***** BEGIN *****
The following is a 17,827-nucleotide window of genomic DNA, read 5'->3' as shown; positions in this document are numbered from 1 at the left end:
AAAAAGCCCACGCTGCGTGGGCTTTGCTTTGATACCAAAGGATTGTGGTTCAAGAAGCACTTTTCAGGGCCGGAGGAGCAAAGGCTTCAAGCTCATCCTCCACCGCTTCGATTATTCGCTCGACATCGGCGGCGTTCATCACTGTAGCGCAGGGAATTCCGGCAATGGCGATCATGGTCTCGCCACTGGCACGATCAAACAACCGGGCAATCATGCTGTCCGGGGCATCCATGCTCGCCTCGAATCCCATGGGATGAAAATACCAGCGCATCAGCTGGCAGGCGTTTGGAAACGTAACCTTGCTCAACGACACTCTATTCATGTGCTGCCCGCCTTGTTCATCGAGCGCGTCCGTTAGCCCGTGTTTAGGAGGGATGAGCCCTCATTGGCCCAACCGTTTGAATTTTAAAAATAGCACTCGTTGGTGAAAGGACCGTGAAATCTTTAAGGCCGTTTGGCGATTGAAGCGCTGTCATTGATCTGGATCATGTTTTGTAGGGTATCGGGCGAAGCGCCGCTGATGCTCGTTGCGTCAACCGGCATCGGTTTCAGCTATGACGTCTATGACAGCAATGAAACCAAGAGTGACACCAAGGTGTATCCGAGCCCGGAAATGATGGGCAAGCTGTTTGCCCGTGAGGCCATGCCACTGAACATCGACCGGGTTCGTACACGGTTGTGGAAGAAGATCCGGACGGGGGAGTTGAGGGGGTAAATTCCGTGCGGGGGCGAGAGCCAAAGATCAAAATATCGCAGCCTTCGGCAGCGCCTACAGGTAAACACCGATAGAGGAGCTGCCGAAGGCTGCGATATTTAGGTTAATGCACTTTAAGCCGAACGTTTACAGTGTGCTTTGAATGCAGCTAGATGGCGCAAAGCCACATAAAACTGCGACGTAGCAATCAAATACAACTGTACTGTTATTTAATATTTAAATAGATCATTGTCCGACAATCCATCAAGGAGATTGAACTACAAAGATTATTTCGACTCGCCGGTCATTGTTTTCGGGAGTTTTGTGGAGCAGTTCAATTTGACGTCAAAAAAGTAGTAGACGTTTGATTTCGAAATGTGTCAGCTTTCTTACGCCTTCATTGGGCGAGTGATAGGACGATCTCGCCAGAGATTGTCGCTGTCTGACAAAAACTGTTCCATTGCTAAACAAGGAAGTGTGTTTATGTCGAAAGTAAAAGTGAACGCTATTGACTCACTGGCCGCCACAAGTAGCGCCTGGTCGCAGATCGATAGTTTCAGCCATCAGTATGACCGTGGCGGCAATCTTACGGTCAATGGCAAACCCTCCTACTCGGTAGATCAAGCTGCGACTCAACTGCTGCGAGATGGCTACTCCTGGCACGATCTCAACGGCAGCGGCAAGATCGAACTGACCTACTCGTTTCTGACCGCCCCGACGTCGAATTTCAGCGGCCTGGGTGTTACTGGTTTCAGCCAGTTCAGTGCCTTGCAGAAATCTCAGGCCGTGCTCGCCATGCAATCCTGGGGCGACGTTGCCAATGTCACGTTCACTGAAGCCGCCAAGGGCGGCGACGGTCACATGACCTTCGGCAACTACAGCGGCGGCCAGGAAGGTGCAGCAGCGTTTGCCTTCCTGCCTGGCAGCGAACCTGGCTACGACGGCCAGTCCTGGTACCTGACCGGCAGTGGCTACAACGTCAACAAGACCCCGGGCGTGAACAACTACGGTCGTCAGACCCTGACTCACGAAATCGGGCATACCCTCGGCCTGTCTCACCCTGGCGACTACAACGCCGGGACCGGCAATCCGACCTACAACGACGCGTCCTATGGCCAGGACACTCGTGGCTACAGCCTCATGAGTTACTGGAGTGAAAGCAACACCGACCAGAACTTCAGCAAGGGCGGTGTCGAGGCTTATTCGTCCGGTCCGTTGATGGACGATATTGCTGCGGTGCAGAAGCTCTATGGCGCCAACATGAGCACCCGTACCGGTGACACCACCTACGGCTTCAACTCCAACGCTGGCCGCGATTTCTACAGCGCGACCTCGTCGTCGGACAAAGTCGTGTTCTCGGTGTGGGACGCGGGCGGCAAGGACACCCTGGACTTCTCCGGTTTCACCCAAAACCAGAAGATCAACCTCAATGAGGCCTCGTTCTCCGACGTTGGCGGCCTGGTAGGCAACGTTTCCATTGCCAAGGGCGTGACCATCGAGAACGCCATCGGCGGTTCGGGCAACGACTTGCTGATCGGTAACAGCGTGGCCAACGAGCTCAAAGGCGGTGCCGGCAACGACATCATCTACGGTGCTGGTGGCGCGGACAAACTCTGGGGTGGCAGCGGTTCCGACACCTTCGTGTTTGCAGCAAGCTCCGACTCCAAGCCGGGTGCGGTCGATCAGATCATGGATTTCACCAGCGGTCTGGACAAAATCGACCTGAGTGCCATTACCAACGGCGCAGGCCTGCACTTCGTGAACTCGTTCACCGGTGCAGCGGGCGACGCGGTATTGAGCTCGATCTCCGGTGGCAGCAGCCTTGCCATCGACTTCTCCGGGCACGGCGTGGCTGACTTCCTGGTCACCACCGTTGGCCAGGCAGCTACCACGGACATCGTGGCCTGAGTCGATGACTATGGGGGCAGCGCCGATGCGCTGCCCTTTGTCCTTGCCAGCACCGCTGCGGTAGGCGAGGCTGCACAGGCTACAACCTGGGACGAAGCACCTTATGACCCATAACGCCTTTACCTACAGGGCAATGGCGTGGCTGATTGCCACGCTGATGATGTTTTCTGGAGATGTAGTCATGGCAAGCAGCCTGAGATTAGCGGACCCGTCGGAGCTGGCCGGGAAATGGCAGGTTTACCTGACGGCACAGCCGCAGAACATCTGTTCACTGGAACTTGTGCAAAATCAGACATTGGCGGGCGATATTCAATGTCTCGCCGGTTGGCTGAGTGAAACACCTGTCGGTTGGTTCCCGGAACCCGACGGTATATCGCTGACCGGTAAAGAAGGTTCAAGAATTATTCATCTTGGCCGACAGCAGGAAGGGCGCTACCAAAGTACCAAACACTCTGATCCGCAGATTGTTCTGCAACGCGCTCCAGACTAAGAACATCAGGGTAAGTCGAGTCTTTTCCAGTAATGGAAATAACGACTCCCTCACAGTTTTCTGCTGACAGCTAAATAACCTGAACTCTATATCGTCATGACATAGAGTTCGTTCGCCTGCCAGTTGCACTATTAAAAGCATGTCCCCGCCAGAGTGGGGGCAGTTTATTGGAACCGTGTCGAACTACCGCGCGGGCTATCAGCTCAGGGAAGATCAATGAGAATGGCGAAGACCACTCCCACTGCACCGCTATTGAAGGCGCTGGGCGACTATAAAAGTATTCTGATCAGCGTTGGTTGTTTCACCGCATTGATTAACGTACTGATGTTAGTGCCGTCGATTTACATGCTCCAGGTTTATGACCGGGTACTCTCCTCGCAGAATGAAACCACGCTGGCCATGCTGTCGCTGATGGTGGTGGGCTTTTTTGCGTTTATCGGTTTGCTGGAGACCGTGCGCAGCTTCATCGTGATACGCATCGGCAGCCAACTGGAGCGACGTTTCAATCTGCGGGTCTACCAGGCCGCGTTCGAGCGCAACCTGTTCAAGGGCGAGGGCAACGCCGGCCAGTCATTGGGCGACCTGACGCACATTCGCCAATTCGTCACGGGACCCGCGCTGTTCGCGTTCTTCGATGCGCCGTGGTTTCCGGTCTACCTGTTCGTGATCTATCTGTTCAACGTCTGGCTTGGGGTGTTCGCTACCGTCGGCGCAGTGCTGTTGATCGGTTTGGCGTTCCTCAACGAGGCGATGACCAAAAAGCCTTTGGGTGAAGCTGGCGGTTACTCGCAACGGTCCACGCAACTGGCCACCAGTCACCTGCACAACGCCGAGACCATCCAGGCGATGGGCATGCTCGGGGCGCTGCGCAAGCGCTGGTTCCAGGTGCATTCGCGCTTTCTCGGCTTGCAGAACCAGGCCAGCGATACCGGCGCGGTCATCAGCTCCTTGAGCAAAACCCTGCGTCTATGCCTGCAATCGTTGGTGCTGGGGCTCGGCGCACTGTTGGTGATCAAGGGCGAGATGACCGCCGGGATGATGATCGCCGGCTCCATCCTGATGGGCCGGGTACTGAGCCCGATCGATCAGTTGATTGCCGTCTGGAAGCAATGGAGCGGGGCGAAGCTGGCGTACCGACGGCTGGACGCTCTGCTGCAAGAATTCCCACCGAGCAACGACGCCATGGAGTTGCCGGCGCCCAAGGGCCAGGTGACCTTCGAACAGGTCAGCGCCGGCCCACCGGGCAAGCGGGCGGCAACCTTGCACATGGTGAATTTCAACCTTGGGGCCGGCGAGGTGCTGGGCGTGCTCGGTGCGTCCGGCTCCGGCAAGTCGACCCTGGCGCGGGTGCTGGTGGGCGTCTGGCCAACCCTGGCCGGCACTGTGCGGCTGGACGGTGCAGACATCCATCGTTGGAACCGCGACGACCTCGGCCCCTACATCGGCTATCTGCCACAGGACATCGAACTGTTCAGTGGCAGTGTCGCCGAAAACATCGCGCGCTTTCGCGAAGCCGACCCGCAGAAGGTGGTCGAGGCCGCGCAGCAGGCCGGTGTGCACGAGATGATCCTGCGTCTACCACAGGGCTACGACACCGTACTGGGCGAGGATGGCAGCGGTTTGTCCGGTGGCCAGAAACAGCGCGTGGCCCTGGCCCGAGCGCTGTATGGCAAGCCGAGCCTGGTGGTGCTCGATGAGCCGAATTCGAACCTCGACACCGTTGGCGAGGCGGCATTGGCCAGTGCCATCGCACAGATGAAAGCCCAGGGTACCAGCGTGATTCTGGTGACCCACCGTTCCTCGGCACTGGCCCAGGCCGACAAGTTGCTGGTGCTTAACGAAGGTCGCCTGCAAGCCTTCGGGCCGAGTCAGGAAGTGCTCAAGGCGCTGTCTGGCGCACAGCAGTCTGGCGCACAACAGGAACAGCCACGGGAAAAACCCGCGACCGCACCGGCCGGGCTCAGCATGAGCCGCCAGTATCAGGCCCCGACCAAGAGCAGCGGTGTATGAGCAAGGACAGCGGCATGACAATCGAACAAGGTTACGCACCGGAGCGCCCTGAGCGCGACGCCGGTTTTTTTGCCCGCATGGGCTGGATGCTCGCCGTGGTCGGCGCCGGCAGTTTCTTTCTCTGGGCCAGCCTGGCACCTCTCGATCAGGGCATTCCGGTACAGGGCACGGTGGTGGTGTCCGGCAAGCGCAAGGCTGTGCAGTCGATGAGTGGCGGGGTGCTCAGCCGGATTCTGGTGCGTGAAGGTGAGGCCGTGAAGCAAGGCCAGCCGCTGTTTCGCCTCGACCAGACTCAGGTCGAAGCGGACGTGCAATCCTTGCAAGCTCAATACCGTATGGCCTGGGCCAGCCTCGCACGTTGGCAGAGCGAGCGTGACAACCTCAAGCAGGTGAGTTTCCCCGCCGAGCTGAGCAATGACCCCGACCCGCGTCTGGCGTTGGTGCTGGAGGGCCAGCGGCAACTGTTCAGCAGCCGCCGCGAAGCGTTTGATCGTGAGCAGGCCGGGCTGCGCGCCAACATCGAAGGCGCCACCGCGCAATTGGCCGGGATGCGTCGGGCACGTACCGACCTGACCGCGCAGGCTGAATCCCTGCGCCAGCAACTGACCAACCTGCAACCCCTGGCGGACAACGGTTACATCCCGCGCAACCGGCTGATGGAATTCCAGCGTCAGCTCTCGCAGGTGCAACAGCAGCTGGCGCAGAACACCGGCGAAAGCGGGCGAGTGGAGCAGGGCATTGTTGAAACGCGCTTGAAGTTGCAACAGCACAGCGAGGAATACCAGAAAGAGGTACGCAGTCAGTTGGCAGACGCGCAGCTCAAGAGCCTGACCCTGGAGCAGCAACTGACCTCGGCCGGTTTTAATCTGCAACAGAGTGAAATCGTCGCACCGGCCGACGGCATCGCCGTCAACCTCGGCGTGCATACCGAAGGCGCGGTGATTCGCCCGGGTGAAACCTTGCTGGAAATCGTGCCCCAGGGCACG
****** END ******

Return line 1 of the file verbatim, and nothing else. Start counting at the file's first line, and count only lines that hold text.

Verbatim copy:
The following is a 17,827-nucleotide window of genomic DNA, read 5'->3' as shown; positions in this document are numbered from 1 at the left end: